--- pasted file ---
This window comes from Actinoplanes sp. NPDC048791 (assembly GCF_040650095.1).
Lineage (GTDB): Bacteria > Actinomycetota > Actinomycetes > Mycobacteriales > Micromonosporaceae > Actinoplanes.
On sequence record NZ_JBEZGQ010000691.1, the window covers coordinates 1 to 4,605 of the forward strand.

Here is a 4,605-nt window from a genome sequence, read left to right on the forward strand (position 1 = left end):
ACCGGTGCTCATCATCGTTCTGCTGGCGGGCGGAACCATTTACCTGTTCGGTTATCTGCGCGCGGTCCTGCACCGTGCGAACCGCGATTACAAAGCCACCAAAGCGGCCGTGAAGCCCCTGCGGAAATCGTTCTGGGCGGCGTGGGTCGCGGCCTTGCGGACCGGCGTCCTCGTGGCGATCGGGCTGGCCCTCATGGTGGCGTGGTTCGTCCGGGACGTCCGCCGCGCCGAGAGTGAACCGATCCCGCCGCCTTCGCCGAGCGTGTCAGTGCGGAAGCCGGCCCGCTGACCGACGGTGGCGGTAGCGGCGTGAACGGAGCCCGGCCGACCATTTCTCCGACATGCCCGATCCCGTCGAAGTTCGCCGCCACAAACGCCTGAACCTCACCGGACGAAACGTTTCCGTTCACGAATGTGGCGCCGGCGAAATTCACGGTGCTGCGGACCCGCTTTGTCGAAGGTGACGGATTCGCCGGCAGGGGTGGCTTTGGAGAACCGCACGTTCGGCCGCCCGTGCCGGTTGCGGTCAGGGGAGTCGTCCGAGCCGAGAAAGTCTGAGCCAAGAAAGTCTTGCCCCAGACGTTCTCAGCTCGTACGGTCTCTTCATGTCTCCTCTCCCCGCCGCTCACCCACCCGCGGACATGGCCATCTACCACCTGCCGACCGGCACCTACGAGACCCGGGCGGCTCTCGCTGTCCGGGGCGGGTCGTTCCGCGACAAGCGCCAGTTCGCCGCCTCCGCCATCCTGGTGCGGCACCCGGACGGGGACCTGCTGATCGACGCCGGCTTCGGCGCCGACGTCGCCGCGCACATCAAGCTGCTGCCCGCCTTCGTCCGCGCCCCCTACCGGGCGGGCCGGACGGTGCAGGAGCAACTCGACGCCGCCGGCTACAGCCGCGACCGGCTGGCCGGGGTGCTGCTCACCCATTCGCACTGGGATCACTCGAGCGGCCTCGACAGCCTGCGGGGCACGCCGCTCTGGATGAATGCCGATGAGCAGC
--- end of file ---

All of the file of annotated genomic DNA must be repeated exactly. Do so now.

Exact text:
This window comes from Actinoplanes sp. NPDC048791 (assembly GCF_040650095.1).
Lineage (GTDB): Bacteria > Actinomycetota > Actinomycetes > Mycobacteriales > Micromonosporaceae > Actinoplanes.
On sequence record NZ_JBEZGQ010000691.1, the window covers coordinates 1 to 4,605 of the forward strand.

Here is a 4,605-nt window from a genome sequence, read left to right on the forward strand (position 1 = left end):
ACCGGTGCTCATCATCGTTCTGCTGGCGGGCGGAACCATTTACCTGTTCGGTTATCTGCGCGCGGTCCTGCACCGTGCGAACCGCGATTACAAAGCCACCAAAGCGGCCGTGAAGCCCCTGCGGAAATCGTTCTGGGCGGCGTGGGTCGCGGCCTTGCGGACCGGCGTCCTCGTGGCGATCGGGCTGGCCCTCATGGTGGCGTGGTTCGTCCGGGACGTCCGCCGCGCCGAGAGTGAACCGATCCCGCCGCCTTCGCCGAGCGTGTCAGTGCGGAAGCCGGCCCGCTGACCGACGGTGGCGGTAGCGGCGTGAACGGAGCCCGGCCGACCATTTCTCCGACATGCCCGATCCCGTCGAAGTTCGCCGCCACAAACGCCTGAACCTCACCGGACGAAACGTTTCCGTTCACGAATGTGGCGCCGGCGAAATTCACGGTGCTGCGGACCCGCTTTGTCGAAGGTGACGGATTCGCCGGCAGGGGTGGCTTTGGAGAACCGCACGTTCGGCCGCCCGTGCCGGTTGCGGTCAGGGGAGTCGTCCGAGCCGAGAAAGTCTGAGCCAAGAAAGTCTTGCCCCAGACGTTCTCAGCTCGTACGGTCTCTTCATGTCTCCTCTCCCCGCCGCTCACCCACCCGCGGACATGGCCATCTACCACCTGCCGACCGGCACCTACGAGACCCGGGCGGCTCTCGCTGTCCGGGGCGGGTCGTTCCGCGACAAGCGCCAGTTCGCCGCCTCCGCCATCCTGGTGCGGCACCCGGACGGGGACCTGCTGATCGACGCCGGCTTCGGCGCCGACGTCGCCGCGCACATCAAGCTGCTGCCCGCCTTCGTCCGCGCCCCCTACCGGGCGGGCCGGACGGTGCAGGAGCAACTCGACGCCGCCGGCTACAGCCGCGACCGGCTGGCCGGGGTGCTGCTCACCCATTCGCACTGGGATCACTCGAGCGGCCTCGACAGCCTGCGGGGCACGCCGCTCTGGATGAATGCCGATGAGCAGC